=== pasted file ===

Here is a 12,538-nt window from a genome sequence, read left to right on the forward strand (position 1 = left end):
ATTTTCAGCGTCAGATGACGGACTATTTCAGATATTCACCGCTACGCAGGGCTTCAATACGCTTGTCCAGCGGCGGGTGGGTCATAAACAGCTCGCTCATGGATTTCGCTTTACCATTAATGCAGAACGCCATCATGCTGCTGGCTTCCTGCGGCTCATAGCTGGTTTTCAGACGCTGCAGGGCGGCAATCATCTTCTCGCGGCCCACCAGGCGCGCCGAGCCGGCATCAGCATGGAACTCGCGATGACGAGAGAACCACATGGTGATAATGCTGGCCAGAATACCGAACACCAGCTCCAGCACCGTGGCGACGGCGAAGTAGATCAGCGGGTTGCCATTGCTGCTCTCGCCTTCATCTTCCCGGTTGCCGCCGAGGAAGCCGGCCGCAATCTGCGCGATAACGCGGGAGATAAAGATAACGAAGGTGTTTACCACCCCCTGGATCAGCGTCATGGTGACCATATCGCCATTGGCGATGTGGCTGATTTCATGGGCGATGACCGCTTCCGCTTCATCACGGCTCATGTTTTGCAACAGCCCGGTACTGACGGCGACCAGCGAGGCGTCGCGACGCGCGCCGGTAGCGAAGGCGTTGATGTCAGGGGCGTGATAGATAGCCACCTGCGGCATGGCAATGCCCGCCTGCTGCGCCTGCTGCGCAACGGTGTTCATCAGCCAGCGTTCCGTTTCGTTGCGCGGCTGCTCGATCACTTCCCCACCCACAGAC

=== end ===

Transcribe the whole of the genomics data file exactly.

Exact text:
Here is a 12,538-nt window from a genome sequence, read left to right on the forward strand (position 1 = left end):
ATTTTCAGCGTCAGATGACGGACTATTTCAGATATTCACCGCTACGCAGGGCTTCAATACGCTTGTCCAGCGGCGGGTGGGTCATAAACAGCTCGCTCATGGATTTCGCTTTACCATTAATGCAGAACGCCATCATGCTGCTGGCTTCCTGCGGCTCATAGCTGGTTTTCAGACGCTGCAGGGCGGCAATCATCTTCTCGCGGCCCACCAGGCGCGCCGAGCCGGCATCAGCATGGAACTCGCGATGACGAGAGAACCACATGGTGATAATGCTGGCCAGAATACCGAACACCAGCTCCAGCACCGTGGCGACGGCGAAGTAGATCAGCGGGTTGCCATTGCTGCTCTCGCCTTCATCTTCCCGGTTGCCGCCGAGGAAGCCGGCCGCAATCTGCGCGATAACGCGGGAGATAAAGATAACGAAGGTGTTTACCACCCCCTGGATCAGCGTCATGGTGACCATATCGCCATTGGCGATGTGGCTGATTTCATGGGCGATGACCGCTTCCGCTTCATCACGGCTCATGTTTTGCAACAGCCCGGTACTGACGGCGACCAGCGAGGCGTCGCGACGCGCGCCGGTAGCGAAGGCGTTGATGTCAGGGGCGTGATAGATAGCCACCTGCGGCATGGCAATGCCCGCCTGCTGCGCCTGCTGCGCAACGGTGTTCATCAGCCAGCGTTCCGTTTCGTTGCGCGGCTGCTCGATCACTTCCCCACCCACAGAC